Please use this identifier to cite or link to this item:

Interview with Patricia Kirita Nomura

File SizeFormat 
unspokenmemories_02_nomura.pdf357.46 kBAdobe PDFView/Open

Item Summary

Title: Interview with Patricia Kirita Nomura
LC Subject Headings: Oral history
Issue Date: 2014
Publisher: Center for Oral History, Social Science Research Institute, University of Hawaii at Manoa
Series/Report no.: Unspoken Memories: Oral Histories of Hawaii Internees at Jerome, Arkansas
Description: Patricia Kirita Nomura, fifth of seven children, was born in Hala‘ula, Kohala, Hawai‘i in 1933. Her parents, Kamekichi and Toka Kirita, were immigrants from Kumamoto-ken, Japan. Her father was a storeowner and acupuncturist. He was an advocate for Japanese-language schools and a Japanese consular agent, appointed in 1938. On December 7, 1941, Kamekichi Kirita was detained by federal authorities, first at a jail in Kapa‘au, later at Kīlauea Military Camp, both located on the Big Island of Hawai‘i. Family members were allowed to visit him at Kīlauea Military Camp, prior to his being moved to Sand Island Detention Center on O‘ahu. In December 1942, the family was again allowed to see him at the Immigration Station in Honolulu, prior to their being incarcerated in various parts of the U.S. Mainland. Toka Kirita and children were sent to Jerome War Relocation Center in Arkansas; Kamekichi Kirita was sent to various other detention facilities, including ones in New Mexico and Louisiana. After 1-1/2 years of separation, the Kiritas were reunited in Jerome. With Jerome War Relocation Center closing in 1944, the family spent the remainder of the war at Gila River War Relocation Center in Arizona. Returning to Hawai‘i in 1945, the Kiritas were without their prewar livelihood and home in Kohala. The family moved to O‘ahu where Kamekichi Kirita found employment as a janitor at Dole Pineapple Cannery and Toka Kirita operated a saimin stand. Patricia, a fourth-grader in 1942, continued her elementary school studies in Jerome and Gila River. A seventh-grader when she returned to the islands, she resumed her studies in Kohala and Honolulu, where she received her high school diploma. A graduate of Hardin-Simmons University, she is now a retired educator, residing on O‘ahu.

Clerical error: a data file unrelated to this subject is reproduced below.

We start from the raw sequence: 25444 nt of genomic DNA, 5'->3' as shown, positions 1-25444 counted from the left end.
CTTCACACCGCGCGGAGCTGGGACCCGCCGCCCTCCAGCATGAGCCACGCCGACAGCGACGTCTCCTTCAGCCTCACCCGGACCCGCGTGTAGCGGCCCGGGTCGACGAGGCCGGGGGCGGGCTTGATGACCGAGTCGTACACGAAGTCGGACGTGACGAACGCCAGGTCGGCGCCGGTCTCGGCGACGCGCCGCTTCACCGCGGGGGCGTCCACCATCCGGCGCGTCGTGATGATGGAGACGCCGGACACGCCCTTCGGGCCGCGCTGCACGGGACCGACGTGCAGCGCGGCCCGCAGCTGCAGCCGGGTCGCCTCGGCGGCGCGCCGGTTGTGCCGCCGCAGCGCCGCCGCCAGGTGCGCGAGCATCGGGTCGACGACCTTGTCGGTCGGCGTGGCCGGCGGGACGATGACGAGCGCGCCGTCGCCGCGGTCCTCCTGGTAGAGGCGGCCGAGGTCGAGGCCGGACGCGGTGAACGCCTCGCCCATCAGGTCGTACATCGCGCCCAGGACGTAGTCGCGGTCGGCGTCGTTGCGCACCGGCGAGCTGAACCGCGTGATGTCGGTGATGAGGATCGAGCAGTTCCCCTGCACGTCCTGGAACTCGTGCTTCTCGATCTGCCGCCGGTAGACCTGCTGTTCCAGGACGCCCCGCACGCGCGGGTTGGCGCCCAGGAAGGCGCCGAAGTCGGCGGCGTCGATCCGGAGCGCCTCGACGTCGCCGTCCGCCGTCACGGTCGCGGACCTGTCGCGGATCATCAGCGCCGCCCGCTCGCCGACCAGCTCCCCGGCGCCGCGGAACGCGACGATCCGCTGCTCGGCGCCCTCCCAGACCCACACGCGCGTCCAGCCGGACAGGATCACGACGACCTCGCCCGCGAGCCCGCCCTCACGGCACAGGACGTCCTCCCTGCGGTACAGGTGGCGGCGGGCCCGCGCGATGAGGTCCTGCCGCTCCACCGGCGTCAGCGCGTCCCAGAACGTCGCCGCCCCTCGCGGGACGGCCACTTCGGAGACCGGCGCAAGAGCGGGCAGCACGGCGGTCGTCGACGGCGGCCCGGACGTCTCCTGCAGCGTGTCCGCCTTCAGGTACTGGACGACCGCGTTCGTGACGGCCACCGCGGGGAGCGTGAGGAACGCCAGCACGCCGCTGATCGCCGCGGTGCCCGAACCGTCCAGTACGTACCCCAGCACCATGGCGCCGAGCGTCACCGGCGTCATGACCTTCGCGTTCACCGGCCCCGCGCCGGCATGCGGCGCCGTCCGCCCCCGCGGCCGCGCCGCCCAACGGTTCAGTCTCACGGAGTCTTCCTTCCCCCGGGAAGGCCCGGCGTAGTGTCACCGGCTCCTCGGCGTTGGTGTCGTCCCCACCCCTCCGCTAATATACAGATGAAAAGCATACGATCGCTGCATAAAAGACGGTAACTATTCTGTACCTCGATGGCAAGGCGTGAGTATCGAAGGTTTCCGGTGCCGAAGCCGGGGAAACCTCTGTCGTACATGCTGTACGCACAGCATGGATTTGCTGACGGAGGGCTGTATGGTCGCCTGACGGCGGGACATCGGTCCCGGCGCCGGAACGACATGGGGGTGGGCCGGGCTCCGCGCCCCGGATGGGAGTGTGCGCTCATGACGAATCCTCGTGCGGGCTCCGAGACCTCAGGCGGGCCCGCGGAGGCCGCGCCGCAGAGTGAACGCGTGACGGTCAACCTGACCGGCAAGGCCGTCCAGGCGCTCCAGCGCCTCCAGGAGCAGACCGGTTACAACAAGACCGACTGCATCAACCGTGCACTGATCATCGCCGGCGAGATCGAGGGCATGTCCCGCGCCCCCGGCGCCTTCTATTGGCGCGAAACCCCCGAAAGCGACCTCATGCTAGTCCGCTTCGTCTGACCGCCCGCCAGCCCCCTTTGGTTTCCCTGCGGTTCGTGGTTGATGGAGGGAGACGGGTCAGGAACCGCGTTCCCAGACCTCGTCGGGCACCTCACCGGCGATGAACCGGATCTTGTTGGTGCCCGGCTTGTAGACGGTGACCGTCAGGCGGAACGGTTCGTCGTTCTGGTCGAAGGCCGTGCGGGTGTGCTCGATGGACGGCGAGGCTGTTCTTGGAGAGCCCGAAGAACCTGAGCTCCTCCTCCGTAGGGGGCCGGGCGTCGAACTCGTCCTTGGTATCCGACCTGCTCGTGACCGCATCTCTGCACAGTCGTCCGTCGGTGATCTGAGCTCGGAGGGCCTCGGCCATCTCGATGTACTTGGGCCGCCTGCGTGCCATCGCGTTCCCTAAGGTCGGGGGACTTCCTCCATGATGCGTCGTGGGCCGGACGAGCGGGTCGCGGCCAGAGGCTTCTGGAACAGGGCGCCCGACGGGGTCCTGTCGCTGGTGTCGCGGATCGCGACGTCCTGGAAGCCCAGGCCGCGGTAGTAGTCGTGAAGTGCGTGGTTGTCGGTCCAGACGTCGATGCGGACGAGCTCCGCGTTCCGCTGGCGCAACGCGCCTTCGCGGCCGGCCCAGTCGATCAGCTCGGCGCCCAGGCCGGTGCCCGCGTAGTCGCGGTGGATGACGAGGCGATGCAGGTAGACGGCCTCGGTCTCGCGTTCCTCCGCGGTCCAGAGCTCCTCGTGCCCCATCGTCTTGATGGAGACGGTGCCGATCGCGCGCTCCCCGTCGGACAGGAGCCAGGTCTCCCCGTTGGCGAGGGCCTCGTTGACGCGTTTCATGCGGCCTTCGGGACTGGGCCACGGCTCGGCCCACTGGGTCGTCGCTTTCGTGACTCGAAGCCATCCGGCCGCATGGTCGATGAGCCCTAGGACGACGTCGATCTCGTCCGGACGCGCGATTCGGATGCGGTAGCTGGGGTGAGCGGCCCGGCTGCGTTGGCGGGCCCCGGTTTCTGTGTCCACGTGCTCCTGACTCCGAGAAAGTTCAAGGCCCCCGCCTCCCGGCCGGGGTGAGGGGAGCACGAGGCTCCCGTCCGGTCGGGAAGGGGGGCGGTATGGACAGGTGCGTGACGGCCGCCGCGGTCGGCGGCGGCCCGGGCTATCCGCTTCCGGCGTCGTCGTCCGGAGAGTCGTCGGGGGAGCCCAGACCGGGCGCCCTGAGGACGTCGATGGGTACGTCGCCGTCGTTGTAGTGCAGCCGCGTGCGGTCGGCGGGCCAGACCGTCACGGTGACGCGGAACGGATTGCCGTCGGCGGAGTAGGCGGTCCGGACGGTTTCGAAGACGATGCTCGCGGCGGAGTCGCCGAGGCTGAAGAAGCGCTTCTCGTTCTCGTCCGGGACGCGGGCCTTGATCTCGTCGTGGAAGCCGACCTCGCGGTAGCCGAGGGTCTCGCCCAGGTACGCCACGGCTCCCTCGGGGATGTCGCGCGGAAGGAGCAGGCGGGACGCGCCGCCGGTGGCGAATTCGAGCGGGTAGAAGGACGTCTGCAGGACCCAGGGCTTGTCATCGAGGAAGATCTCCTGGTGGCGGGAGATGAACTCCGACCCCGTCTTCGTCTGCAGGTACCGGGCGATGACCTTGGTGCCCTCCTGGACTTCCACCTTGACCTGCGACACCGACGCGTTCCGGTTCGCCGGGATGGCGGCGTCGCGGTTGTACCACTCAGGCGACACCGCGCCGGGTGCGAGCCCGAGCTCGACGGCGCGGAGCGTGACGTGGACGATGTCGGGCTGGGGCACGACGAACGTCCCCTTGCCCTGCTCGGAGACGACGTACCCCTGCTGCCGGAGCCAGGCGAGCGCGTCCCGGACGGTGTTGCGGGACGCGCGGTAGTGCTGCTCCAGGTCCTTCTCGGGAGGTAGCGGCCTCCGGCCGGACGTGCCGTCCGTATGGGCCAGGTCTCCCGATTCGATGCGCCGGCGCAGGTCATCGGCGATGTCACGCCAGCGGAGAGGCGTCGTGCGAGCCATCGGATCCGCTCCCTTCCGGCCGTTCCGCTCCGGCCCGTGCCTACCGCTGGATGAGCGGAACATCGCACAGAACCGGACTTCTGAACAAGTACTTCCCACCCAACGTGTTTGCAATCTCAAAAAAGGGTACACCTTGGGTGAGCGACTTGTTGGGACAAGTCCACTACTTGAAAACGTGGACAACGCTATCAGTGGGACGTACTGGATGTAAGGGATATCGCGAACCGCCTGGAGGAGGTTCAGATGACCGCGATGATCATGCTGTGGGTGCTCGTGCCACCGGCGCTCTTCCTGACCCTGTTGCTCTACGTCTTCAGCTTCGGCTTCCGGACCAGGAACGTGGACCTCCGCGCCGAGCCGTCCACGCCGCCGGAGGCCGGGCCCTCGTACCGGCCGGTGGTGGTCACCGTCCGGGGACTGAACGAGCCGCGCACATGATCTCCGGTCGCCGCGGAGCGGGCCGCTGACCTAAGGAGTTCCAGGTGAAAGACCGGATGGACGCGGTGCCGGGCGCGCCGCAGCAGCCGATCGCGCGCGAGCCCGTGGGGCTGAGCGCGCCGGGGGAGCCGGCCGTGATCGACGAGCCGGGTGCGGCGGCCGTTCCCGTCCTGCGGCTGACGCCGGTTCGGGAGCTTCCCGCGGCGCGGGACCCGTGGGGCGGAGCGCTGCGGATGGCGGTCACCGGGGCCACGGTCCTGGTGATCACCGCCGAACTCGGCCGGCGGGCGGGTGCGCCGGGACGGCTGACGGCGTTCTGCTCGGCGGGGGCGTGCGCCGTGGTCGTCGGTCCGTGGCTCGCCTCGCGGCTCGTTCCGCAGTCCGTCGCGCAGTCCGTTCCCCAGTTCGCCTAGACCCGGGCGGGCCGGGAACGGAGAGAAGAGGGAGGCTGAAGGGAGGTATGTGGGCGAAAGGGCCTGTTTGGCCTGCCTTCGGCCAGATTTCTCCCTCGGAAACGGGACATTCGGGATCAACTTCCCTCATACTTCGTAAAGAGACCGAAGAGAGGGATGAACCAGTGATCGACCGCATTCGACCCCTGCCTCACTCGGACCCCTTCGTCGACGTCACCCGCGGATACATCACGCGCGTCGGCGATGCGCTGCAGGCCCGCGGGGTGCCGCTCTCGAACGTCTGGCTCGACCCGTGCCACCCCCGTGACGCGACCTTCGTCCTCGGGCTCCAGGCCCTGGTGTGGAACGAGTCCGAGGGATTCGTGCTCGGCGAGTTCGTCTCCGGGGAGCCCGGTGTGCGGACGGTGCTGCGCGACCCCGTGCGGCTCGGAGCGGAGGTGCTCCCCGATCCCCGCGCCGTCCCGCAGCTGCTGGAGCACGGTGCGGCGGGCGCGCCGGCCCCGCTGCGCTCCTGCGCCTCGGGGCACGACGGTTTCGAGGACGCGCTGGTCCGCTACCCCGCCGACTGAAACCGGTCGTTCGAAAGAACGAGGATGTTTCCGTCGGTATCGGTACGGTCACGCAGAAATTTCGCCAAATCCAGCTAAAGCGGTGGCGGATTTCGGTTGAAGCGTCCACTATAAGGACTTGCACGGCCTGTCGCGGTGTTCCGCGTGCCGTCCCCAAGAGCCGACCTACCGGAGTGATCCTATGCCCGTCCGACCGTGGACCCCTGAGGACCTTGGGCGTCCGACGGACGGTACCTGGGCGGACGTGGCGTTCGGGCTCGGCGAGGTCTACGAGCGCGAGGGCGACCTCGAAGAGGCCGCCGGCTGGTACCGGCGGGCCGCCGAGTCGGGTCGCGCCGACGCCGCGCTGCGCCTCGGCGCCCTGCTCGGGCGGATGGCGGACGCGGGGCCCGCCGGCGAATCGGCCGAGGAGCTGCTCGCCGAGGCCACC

Pages/Duration: 44 pages
Rights: Attribution-NonCommercial-NoDerivs 3.0 United States
Appears in Collections:Unspoken Memories: Oral Histories of Hawaii Internees at Jerome, Arkansas

Items in ScholarSpace are protected by copyright, with all rights reserved, unless otherwise indicated.